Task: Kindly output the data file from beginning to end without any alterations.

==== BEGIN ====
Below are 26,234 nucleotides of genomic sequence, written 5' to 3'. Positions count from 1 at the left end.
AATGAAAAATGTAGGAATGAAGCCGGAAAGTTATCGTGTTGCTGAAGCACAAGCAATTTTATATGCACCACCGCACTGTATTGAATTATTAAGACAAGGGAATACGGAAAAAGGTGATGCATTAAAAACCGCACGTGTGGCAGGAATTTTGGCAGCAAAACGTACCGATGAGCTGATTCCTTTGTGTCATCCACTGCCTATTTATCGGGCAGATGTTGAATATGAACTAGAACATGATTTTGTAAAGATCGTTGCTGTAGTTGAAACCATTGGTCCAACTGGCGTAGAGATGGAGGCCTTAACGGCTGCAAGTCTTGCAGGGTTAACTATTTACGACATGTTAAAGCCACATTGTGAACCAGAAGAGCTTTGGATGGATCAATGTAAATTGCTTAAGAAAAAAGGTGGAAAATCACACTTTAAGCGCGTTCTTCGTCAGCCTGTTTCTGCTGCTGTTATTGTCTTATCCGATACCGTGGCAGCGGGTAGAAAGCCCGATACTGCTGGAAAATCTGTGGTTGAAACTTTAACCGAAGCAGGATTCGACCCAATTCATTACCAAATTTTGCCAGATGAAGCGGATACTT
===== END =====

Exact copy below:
Below are 26,234 nucleotides of genomic sequence, written 5' to 3'. Positions count from 1 at the left end.
AATGAAAAATGTAGGAATGAAGCCGGAAAGTTATCGTGTTGCTGAAGCACAAGCAATTTTATATGCACCACCGCACTGTATTGAATTATTAAGACAAGGGAATACGGAAAAAGGTGATGCATTAAAAACCGCACGTGTGGCAGGAATTTTGGCAGCAAAACGTACCGATGAGCTGATTCCTTTGTGTCATCCACTGCCTATTTATCGGGCAGATGTTGAATATGAACTAGAACATGATTTTGTAAAGATCGTTGCTGTAGTTGAAACCATTGGTCCAACTGGCGTAGAGATGGAGGCCTTAACGGCTGCAAGTCTTGCAGGGTTAACTATTTACGACATGTTAAAGCCACATTGTGAACCAGAAGAGCTTTGGATGGATCAATGTAAATTGCTTAAGAAAAAAGGTGGAAAATCACACTTTAAGCGCGTTCTTCGTCAGCCTGTTTCTGCTGCTGTTATTGTCTTATCCGATACCGTGGCAGCGGGTAGAAAGCCCGATACTGCTGGAAAATCTGTGGTTGAAACTTTAACCGAAGCAGGATTCGACCCAATTCATTACCAAATTTTGCCAGATGAAGCGGATACTT